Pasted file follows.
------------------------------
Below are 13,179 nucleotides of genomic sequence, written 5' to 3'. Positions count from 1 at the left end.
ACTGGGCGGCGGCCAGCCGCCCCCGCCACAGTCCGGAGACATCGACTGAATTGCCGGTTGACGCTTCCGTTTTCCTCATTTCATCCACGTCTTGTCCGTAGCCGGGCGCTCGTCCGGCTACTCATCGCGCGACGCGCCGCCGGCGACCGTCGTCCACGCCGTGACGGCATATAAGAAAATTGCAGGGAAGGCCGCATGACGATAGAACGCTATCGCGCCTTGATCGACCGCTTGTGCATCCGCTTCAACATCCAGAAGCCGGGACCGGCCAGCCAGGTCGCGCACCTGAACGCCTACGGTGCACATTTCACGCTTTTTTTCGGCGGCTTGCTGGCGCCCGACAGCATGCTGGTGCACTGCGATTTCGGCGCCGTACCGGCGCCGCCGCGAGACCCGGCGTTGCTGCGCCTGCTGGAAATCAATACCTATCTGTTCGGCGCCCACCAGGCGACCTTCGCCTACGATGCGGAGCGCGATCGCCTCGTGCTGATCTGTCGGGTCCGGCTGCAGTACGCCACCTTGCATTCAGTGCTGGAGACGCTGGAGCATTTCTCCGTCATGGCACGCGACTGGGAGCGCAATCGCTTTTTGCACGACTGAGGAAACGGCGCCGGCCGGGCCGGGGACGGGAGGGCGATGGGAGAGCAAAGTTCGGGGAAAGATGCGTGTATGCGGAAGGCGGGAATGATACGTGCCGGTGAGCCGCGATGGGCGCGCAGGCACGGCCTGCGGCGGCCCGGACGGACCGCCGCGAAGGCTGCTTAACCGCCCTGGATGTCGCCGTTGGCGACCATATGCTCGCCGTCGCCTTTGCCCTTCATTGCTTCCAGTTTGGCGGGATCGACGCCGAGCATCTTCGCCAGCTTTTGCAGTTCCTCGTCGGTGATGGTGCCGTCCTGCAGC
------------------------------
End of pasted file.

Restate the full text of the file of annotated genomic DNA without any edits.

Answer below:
Below are 13,179 nucleotides of genomic sequence, written 5' to 3'. Positions count from 1 at the left end.
ACTGGGCGGCGGCCAGCCGCCCCCGCCACAGTCCGGAGACATCGACTGAATTGCCGGTTGACGCTTCCGTTTTCCTCATTTCATCCACGTCTTGTCCGTAGCCGGGCGCTCGTCCGGCTACTCATCGCGCGACGCGCCGCCGGCGACCGTCGTCCACGCCGTGACGGCATATAAGAAAATTGCAGGGAAGGCCGCATGACGATAGAACGCTATCGCGCCTTGATCGACCGCTTGTGCATCCGCTTCAACATCCAGAAGCCGGGACCGGCCAGCCAGGTCGCGCACCTGAACGCCTACGGTGCACATTTCACGCTTTTTTTCGGCGGCTTGCTGGCGCCCGACAGCATGCTGGTGCACTGCGATTTCGGCGCCGTACCGGCGCCGCCGCGAGACCCGGCGTTGCTGCGCCTGCTGGAAATCAATACCTATCTGTTCGGCGCCCACCAGGCGACCTTCGCCTACGATGCGGAGCGCGATCGCCTCGTGCTGATCTGTCGGGTCCGGCTGCAGTACGCCACCTTGCATTCAGTGCTGGAGACGCTGGAGCATTTCTCCGTCATGGCACGCGACTGGGAGCGCAATCGCTTTTTGCACGACTGAGGAAACGGCGCCGGCCGGGCCGGGGACGGGAGGGCGATGGGAGAGCAAAGTTCGGGGAAAGATGCGTGTATGCGGAAGGCGGGAATGATACGTGCCGGTGAGCCGCGATGGGCGCGCAGGCACGGCCTGCGGCGGCCCGGACGGACCGCCGCGAAGGCTGCTTAACCGCCCTGGATGTCGCCGTTGGCGACCATATGCTCGCCGTCGCCTTTGCCCTTCATTGCTTCCAGTTTGGCGGGATCGACGCCGAGCATCTTCGCCAGCTTTTGCAGTTCCTCGTCGGTGATGGTGCCGTCCTGCAGC